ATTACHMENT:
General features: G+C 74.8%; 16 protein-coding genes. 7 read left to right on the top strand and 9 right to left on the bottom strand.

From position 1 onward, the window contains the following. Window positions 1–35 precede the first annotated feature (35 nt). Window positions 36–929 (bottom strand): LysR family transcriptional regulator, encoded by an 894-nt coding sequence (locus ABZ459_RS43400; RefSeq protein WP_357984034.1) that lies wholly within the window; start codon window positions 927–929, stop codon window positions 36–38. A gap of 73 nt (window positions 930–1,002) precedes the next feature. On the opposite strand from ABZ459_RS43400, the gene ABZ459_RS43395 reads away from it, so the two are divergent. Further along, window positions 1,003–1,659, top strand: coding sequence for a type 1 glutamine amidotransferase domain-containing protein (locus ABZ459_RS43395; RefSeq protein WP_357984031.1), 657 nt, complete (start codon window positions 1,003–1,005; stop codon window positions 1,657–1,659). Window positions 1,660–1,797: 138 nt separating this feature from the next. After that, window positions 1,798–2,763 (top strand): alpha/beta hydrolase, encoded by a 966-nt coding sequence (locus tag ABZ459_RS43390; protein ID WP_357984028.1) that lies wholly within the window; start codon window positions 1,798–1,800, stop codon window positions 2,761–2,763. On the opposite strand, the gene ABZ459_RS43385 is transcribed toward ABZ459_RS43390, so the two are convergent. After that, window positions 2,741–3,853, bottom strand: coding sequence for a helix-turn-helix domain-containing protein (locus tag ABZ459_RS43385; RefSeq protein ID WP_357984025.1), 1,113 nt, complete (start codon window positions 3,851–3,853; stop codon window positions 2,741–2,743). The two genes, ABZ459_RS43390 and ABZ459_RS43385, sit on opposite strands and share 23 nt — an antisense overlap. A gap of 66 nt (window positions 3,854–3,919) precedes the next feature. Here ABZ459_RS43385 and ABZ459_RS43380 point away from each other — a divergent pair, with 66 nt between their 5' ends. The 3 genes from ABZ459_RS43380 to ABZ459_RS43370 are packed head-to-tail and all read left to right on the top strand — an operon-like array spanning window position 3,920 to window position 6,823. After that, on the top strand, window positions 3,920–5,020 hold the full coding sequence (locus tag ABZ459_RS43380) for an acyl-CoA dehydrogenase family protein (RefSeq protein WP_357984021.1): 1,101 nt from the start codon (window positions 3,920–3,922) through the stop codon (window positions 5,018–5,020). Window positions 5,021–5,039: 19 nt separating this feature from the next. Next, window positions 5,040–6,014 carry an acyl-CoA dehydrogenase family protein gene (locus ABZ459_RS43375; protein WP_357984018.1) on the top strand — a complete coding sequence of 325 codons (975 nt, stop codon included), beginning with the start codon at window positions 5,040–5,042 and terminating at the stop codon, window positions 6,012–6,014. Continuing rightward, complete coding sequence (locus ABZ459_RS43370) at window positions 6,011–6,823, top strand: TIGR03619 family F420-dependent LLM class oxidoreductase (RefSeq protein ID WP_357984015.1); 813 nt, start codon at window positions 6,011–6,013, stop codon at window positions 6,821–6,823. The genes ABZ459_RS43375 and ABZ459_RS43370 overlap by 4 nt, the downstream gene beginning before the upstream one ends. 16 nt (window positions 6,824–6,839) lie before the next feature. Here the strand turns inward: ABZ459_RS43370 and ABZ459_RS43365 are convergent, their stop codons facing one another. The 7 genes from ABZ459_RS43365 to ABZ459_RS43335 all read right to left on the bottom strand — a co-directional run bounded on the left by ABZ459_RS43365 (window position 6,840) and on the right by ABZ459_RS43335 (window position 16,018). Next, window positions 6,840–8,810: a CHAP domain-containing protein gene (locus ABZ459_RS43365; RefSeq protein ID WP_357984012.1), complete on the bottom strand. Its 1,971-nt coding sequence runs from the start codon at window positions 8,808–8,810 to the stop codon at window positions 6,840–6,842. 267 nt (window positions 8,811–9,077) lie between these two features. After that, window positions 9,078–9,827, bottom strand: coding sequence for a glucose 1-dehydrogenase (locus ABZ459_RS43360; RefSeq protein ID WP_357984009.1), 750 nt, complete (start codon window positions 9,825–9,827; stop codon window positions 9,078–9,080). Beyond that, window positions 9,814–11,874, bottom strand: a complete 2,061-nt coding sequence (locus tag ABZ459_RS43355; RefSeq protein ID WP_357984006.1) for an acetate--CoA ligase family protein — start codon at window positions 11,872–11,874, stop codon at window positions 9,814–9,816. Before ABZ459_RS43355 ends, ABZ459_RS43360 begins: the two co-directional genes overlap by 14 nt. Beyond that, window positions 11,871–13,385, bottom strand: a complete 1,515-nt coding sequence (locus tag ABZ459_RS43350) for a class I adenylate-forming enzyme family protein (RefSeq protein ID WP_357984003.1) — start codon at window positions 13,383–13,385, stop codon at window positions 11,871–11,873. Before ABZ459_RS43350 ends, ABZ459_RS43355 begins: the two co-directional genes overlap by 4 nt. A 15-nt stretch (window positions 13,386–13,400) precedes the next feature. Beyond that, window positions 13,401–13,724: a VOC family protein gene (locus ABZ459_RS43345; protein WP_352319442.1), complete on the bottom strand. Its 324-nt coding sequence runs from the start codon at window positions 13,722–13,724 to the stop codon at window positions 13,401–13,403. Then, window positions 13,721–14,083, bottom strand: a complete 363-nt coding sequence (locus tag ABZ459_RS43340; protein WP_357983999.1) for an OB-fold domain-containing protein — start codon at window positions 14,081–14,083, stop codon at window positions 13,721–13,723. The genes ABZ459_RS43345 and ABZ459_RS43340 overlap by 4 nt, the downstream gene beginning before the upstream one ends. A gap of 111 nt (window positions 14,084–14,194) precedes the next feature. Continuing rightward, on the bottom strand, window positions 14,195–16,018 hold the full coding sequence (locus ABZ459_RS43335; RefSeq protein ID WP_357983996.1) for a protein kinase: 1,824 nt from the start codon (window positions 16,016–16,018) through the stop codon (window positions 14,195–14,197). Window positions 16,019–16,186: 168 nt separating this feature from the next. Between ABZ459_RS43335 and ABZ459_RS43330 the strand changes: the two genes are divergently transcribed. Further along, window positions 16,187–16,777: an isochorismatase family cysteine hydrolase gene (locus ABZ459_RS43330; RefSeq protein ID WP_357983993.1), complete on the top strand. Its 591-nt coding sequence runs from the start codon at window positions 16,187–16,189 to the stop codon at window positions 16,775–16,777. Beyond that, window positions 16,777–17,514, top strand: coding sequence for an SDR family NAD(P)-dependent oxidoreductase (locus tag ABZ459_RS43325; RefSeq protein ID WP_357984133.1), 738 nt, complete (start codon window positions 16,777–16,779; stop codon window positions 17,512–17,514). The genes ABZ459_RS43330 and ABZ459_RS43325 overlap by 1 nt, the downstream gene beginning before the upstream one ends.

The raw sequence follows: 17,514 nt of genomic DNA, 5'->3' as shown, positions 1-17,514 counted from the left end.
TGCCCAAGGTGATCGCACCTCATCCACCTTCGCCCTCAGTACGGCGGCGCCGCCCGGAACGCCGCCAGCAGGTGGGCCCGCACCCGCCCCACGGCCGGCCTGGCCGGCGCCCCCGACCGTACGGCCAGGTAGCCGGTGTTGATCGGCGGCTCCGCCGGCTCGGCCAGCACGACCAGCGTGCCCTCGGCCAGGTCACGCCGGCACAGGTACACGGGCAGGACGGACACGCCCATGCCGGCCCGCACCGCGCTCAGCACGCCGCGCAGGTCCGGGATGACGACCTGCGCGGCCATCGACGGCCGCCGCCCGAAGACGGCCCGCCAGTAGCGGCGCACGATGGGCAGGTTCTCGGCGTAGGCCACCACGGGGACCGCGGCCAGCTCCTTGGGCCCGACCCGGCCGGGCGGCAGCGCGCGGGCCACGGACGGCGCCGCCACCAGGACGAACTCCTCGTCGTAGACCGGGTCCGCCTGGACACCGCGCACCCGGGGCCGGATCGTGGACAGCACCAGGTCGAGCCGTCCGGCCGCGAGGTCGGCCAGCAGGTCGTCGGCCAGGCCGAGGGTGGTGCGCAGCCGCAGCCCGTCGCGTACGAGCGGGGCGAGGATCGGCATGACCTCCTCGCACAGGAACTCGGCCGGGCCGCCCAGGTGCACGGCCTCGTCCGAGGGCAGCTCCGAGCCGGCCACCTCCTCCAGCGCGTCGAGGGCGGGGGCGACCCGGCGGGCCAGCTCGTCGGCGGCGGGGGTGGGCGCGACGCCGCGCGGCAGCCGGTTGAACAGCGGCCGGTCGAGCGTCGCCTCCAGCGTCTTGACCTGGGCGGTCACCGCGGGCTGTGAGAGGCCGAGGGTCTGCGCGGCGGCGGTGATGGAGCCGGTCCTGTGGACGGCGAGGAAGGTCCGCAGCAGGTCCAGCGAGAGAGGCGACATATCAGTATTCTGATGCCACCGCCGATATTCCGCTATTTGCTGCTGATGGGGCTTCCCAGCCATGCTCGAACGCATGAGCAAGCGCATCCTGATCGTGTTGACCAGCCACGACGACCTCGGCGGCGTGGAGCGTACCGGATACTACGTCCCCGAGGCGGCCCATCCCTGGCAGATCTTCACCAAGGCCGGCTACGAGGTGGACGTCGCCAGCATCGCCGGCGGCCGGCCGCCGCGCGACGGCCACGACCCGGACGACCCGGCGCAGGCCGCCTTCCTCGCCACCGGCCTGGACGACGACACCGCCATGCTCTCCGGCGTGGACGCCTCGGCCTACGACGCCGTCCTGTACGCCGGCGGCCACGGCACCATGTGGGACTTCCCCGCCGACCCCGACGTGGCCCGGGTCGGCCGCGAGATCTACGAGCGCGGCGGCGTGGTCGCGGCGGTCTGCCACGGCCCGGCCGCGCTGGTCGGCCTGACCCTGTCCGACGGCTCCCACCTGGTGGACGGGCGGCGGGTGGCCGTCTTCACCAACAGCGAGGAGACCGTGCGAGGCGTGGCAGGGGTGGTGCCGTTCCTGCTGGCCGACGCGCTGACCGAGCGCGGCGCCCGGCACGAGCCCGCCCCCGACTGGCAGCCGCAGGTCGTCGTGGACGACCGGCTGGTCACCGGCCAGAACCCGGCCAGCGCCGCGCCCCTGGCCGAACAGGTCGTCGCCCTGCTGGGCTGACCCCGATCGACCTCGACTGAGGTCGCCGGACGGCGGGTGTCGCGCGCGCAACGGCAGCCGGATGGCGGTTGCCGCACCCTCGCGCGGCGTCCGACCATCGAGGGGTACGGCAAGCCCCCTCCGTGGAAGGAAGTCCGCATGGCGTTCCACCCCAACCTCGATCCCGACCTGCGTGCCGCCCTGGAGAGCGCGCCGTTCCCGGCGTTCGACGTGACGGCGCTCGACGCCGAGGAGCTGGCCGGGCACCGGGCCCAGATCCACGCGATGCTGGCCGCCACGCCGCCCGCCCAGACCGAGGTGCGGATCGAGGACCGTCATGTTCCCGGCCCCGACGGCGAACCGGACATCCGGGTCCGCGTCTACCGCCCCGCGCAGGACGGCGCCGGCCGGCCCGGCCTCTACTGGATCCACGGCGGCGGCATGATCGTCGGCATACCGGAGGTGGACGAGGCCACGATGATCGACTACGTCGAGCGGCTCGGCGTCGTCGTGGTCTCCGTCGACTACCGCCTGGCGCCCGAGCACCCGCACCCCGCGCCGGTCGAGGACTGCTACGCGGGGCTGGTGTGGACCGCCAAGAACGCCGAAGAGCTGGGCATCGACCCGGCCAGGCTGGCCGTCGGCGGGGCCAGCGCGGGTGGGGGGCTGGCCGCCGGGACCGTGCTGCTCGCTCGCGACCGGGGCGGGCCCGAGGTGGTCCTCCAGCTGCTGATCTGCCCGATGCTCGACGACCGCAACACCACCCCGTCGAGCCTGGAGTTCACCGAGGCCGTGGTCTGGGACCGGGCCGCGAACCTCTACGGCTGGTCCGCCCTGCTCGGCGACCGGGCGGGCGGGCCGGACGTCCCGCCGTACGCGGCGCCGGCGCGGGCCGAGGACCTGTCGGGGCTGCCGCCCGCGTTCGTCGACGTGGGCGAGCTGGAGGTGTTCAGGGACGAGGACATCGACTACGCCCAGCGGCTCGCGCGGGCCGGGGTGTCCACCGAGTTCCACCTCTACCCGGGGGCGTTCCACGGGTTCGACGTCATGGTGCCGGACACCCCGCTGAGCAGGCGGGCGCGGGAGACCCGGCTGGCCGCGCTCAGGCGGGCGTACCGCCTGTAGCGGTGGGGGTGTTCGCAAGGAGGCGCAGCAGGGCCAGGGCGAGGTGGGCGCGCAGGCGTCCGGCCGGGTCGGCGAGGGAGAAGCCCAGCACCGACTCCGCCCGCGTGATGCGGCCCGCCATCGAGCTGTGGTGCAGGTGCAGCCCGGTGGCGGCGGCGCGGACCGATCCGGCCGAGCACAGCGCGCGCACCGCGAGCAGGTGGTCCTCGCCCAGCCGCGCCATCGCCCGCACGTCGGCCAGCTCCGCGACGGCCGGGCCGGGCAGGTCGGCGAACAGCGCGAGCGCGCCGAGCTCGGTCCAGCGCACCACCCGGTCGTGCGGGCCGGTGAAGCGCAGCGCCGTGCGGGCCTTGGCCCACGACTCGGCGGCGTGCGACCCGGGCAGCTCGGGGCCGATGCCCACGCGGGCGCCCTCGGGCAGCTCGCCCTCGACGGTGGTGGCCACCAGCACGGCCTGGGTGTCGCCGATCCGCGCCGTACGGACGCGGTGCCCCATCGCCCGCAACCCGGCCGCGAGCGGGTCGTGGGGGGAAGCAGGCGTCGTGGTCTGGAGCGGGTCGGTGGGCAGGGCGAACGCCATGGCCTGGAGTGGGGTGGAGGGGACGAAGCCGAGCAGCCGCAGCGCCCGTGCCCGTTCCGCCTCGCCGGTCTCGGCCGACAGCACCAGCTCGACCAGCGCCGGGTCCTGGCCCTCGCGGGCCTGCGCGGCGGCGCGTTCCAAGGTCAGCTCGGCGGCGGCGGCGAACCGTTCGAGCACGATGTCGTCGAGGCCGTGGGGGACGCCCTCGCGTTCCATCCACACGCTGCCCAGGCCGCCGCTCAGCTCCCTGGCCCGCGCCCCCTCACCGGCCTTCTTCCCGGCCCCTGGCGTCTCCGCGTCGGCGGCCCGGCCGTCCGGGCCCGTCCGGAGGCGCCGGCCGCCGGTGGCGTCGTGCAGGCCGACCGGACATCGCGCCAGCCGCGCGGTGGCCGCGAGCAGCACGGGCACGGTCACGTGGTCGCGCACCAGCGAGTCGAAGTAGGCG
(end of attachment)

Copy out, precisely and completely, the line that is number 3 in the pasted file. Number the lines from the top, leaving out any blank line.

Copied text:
The raw sequence follows: 17,514 nt of genomic DNA, 5'->3' as shown, positions 1-17,514 counted from the left end.